Got "nurse face"? How'd you get it? - page 3
"Nurse face" = the calm, collected expression that a nurse wears I am a BSN, graduated Sept, no job yet (but looking hard), 2 years experience in LTC, and right now doing temporary caregiving/sitting work in an LTC (private... Read More
- 1Dec 29, '12 by marcos9999Relaxing your face is a good thing but better yet is to feel relaxed internally. Ounce you achieve that your face will naturally relax. How do we relax? Not an easy thing sometimes we all have the things that makes us afraid. I think it comes with time as you repeat over and over those same things until we become just OK to be there with that strange situation we encounter so many times in nursing. Give your self a break first, nursing is not an easy thing and I think part of how we relax is to understand this, that is OK to feel scared and tense sometimes.
- 4Dec 29, '12 by tokmomI agree with others. It comes with time. I can look pretty stone faced on the outside and be ****** as heck on the inside, lol.
What annoys me are those that need to keep their mouth shut while in a pt's room. It drives me NUTS!
1)OMG, this stupid computer keeps telling me it's the wrong dose/med.
2)Wow! Look at all this blood!
3)I have NO idea how to do this project, task, dressing change, IV
4)Bear with me. This is only my second IV/NG I have ever inserted.
UGH...really? I always tell my students to never let the pt see you sweat. If you don't know how to do anything, then bring somebody that does, or stop what you doing, and find help.Last edit by tokmom on Dec 29, '12
- 6Dec 29, '12 by PalmHarborMomWhile I am still in nursing school... My kids have presented me with a vast array of medical emergencies throughout the years. Just last month, my son had a DEEP laceration under his toes that sorely needed stitches. He was at a friends house so as soon as he called about the situation, I went into action. Crutches from the closet, towels and check for insurance card. When we were in the truck on the way to the hospital he tells me "Geez mom, you don't even act like it is a big deal that I almost cut off 3 toes!" He is 14yrs old so I asked him how he would feel about the situation if I was freaking out? Then he tells me, "You never freak out... But I guess that is what you are supposed to do. You just always know what to do." Later that night, I heard my daughter and him talking about the very same thing. Both wondering how I keep calm. Then my daughter said it right. "It would have to be real bad for Mom to freak out. If that ever happens, we are doomed."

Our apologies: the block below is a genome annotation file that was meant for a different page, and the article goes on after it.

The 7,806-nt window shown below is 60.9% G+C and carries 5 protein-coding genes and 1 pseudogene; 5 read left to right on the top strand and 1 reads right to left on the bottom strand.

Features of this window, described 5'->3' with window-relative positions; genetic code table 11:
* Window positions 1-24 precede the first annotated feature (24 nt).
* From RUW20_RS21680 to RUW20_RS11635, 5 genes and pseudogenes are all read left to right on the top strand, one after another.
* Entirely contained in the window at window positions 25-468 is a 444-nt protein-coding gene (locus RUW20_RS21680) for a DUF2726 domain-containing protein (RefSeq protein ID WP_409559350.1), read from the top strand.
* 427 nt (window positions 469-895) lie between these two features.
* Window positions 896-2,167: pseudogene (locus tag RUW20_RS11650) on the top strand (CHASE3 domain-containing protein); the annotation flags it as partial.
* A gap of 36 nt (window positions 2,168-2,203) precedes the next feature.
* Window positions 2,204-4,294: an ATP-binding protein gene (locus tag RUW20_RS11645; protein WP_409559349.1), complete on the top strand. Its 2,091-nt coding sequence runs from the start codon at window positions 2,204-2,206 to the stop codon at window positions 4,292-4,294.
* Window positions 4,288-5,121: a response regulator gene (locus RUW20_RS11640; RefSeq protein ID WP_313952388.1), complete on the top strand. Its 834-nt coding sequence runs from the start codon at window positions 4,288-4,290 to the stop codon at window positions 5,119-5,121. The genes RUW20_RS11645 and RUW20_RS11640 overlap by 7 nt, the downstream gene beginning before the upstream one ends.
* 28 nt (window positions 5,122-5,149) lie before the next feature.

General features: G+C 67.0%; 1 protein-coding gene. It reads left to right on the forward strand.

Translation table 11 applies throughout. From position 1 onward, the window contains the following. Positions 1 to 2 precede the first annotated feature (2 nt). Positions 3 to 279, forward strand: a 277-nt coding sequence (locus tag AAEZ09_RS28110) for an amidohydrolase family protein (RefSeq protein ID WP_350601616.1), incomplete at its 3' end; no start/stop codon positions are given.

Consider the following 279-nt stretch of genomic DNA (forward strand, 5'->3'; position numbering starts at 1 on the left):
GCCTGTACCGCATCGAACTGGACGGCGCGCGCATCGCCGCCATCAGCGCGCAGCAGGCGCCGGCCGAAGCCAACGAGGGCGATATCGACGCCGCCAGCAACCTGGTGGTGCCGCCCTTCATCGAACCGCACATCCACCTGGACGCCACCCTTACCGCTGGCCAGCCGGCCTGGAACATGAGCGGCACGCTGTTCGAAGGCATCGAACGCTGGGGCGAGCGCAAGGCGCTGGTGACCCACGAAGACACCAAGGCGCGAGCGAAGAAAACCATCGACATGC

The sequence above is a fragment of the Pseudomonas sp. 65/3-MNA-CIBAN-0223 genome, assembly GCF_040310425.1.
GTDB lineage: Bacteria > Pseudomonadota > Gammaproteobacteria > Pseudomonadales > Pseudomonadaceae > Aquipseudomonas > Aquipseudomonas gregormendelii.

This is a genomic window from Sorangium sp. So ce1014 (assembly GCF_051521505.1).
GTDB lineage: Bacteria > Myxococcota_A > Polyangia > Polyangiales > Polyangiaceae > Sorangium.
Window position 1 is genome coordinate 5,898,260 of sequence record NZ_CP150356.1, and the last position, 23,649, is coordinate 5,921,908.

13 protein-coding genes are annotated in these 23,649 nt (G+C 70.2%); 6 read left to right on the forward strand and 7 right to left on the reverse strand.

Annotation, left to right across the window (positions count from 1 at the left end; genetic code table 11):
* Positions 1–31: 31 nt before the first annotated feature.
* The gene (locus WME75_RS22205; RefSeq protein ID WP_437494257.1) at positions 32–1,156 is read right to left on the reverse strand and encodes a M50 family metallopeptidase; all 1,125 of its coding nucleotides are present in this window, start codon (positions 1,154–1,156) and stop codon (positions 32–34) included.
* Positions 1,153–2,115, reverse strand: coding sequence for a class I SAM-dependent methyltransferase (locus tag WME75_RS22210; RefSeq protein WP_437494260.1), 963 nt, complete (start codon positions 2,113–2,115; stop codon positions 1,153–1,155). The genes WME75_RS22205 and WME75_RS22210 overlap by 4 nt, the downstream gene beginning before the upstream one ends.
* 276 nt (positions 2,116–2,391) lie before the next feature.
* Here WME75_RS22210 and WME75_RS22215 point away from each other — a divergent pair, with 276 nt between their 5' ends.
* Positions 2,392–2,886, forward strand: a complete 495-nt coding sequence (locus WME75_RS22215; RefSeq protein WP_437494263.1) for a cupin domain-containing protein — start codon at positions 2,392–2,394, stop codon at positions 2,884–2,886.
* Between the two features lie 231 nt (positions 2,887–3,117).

I am hoping that I will be able to maintain the calm, focused thing going on while in nursing.
- 0Dec 29, '12 by CalabriaI've been told that, during debriefs, my "nurse face" and deadpan way that I readback orders/information to other providers is hilarious (we had a simulation videotaped and I had half of the room laughing, not because I was acting ridiculous or obnoxious, but because of the apparent transformation in my persona upon entering the room). I'm naturally very energetic and hyper, but go on "autopilot" during crisis situations and tend to respond in very short, clipped sentences and lack patience for nonsense.
I grew up in a home where my family and I, unfortunately, were the patients who suffered from the "one-in-a-million" ailments. My parents and siblings have had multiple close calls with the Big Guy Upstairs, partly because of bad luck and partly because they're too stubborn to seek medical attention before it's too late.
I have a vivid memory in middle school of my dad walking into the house and asking my mother for a Band-Aid. I came downstairs and followed a trail of perfect bloody footprints going through the kitchen to my father, who had gashed his leg outside. He needed so many stitches that the doctor stopped counting after 47.
- 1Dec 29, '12 by That GuyQuote from AnoetosI work with one. Worst co-worker ever. Destroys morale left and right.I'd like to see a thread on nurses who flip out unnecessarily. I dont mean nurses who get terse and sharp in high stress situations. i mean nurses who havent learned to keep their emotions in check.
As for my nurse face, I stopped shaving. There are times though where no matter what you do, a good laugh comes out.
- 3Dec 29, '12 by canigraduateI was raised in an environment where a poker face was very necessary for day-to-day interactions. When my brain is busy, my face automatically forms itself into a pleasant expression with a half-smile.
I actually have had to learn how to lose the "nurse face" so that other people are aware of my emotions.
Sometimes, however, (and always at the MOST inappropriate times) my poker face completely fails. When that happens, I have songs that I will sing in my head to get myself composed. It helps me tremendously.
If I am about to have a laughing fit, I sing a sad song; if I'm about to cry, I sing parts of "Stand By Me"; if I'm about to lose my temper, I sing "I Want A Hippopotamus For Christmas." Works like a charm, every time!
- 0Dec 29, '12 by royhanosnits my protection! Its the thick skin you develop during the course of your work. Otherwise you leave yourself open. Watch the some doctors how they talk to patients & other staff. Learn from them. When your trying to get stuff done, you have to ignore people around you otherwise, you will get behind. Its not all flowers and chocolates, its work you have to do.